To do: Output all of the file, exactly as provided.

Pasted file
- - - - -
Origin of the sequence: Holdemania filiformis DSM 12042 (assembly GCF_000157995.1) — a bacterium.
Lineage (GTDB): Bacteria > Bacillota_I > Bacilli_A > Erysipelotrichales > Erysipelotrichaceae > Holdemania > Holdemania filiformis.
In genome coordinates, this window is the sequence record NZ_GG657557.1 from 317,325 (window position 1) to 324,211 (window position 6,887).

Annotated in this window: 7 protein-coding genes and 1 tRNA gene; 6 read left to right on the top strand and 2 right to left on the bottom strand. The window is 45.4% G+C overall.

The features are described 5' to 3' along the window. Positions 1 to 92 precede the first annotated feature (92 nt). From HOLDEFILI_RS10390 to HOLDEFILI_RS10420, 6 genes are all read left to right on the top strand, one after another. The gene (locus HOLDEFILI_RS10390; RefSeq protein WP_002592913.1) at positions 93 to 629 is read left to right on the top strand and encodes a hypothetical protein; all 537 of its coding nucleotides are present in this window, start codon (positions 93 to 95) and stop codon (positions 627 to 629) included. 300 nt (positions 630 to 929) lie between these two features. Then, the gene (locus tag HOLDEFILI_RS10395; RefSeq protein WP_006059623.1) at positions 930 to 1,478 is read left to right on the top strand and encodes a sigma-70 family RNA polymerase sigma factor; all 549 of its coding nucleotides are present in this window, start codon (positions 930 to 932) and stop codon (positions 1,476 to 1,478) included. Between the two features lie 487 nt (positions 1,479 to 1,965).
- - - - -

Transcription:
Origin of the sequence: Holdemania filiformis DSM 12042 (assembly GCF_000157995.1) — a bacterium.
Lineage (GTDB): Bacteria > Bacillota_I > Bacilli_A > Erysipelotrichales > Erysipelotrichaceae > Holdemania > Holdemania filiformis.
In genome coordinates, this window is the sequence record NZ_GG657557.1 from 317,325 (window position 1) to 324,211 (window position 6,887).

Annotated in this window: 7 protein-coding genes and 1 tRNA gene; 6 read left to right on the top strand and 2 right to left on the bottom strand. The window is 45.4% G+C overall.

The features are described 5' to 3' along the window. Positions 1 to 92 precede the first annotated feature (92 nt). From HOLDEFILI_RS10390 to HOLDEFILI_RS10420, 6 genes are all read left to right on the top strand, one after another. The gene (locus HOLDEFILI_RS10390; RefSeq protein WP_002592913.1) at positions 93 to 629 is read left to right on the top strand and encodes a hypothetical protein; all 537 of its coding nucleotides are present in this window, start codon (positions 93 to 95) and stop codon (positions 627 to 629) included. 300 nt (positions 630 to 929) lie between these two features. Then, the gene (locus tag HOLDEFILI_RS10395; RefSeq protein WP_006059623.1) at positions 930 to 1,478 is read left to right on the top strand and encodes a sigma-70 family RNA polymerase sigma factor; all 549 of its coding nucleotides are present in this window, start codon (positions 930 to 932) and stop codon (positions 1,476 to 1,478) included. Between the two features lie 487 nt (positions 1,479 to 1,965).